article 122.2 of the Electoral Law states that “all public manifestations in favor of one or several candidates, one or several political parties, grouping or regroupings are formally banned on Election Day and until the proclamation of the results”. The candidates have the responsibility to inform their supporters about this stipulation and warn them not to wear any clothes or carry any visible signs that indicate their political preferences on Election Day.
Monday – Update 10:57 AM: Although announcements from the CEP, OAS, France, and MINUSTAH, all noted higher turnout in yesterday’s election this contradicts most reports from the ground. The Washington Post’s Nick Miroff provides a more nuanced view:
Haiti struggled once more to pull off an orderly election Sunday, as confusion broke out at polls and turnout appeared low, but when the day ended quietly without major violence, election officials and foreign observers called it a success.
Although noting that at “many voting stations, the process seemed to unfold relatively smoothly”, Miroff adds that, “it was not difficult to find voters in the capital who had been turned away.” The low turnout was noted in othe reports as well. Jacqueline Charles and Frances Robles write in the Miami Herald that in most voting stations there were “more political observers and roving operatives present than voters”. A midday report from observers from Let Haiti Live, Bri Kouri Nouvèl Gaye, Institute for Justice and Democracy in Haiti and International Action Ties also reported “Participation is very low in most locations, lower than it was during to first round on November 28th. In some locations there were more workers and/or security than voters.”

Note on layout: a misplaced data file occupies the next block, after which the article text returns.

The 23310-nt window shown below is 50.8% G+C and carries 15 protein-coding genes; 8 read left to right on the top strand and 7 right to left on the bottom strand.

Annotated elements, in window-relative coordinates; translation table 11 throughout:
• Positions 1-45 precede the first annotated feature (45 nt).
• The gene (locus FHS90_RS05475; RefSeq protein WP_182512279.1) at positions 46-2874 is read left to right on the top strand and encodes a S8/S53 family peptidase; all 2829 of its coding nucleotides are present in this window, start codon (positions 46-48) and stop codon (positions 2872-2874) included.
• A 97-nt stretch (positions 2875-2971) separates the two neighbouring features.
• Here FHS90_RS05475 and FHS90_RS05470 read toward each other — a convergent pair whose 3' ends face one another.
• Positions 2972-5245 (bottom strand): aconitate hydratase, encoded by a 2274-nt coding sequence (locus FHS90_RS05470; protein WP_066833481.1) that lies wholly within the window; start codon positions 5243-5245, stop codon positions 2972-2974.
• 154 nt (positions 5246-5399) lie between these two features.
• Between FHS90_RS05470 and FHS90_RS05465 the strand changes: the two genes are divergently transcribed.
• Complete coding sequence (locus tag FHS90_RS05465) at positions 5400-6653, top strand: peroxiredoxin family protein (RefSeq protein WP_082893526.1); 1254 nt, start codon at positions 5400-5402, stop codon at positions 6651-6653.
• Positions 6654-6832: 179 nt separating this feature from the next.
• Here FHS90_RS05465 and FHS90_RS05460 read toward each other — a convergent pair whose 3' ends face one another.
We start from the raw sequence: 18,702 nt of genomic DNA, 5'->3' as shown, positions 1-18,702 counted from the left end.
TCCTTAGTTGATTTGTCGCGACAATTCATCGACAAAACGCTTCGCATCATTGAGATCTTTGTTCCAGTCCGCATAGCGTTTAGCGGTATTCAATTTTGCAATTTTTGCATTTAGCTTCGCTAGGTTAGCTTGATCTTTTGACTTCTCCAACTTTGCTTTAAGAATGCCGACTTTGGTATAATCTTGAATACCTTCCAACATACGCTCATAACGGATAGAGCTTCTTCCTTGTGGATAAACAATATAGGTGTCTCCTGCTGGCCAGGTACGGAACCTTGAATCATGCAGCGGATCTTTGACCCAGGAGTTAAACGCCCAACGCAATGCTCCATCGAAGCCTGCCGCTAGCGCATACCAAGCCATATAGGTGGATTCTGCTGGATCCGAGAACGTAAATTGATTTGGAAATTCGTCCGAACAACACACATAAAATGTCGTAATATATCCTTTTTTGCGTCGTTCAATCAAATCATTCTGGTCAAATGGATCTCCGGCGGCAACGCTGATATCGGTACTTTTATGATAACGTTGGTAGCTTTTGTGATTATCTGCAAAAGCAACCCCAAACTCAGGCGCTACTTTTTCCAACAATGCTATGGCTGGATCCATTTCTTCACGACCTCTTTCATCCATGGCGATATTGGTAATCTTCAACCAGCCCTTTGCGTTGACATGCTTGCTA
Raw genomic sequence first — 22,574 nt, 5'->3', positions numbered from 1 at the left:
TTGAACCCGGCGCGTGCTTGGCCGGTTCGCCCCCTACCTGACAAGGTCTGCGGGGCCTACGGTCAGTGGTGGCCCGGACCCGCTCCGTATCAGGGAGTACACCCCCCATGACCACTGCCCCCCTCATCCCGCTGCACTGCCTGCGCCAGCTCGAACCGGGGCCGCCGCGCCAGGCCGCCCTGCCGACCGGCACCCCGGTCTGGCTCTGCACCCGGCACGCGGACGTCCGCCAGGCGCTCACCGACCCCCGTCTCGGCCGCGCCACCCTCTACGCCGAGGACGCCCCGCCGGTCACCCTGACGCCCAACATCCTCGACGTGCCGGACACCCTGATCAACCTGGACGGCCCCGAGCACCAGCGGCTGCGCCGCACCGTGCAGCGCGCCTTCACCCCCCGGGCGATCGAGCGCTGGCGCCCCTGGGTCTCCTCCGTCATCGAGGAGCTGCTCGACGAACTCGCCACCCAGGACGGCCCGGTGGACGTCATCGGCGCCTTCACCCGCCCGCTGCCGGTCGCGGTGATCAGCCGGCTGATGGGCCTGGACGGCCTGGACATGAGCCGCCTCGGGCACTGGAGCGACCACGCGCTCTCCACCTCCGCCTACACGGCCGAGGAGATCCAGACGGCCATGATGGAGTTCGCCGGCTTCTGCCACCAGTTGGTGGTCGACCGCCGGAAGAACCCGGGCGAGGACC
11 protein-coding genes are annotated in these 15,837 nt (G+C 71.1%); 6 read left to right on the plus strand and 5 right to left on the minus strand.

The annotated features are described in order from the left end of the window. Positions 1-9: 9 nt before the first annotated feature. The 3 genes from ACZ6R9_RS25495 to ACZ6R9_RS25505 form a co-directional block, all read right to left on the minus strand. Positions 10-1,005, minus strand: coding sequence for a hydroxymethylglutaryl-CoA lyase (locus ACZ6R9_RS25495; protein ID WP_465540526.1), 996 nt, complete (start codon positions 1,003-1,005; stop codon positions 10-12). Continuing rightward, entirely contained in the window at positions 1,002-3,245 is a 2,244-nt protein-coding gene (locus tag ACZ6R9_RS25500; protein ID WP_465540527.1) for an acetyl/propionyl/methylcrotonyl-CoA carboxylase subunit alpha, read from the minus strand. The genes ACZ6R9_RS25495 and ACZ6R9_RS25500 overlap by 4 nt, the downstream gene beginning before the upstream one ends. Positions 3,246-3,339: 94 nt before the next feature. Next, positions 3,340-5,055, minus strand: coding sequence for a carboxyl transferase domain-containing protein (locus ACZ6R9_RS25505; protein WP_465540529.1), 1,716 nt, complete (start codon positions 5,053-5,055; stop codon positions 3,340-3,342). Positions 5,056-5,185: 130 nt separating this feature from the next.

On the other hand, here are some comments from the CEP, MINUSTAH, and France:
CEP: “Haiti’s top electoral officer, Gaillot Dorsinvil, hailed what he called the large turnout of voters in the first presidential run-off vote in the Caribbean nation”
MINUSTAH:AFP quotes Edmond Mulet, head of MINUSTAH, as saying, “I’ve seen a lot of differences compared to November 28. Participation is greater.”
France: “The second round of elections in Haiti took place in a satisfactory manner” and “the mobilisation of a large number of voters, which resulted in an increase in participation is a success” said foreign affairs ministry spokesperson Bernard Valero.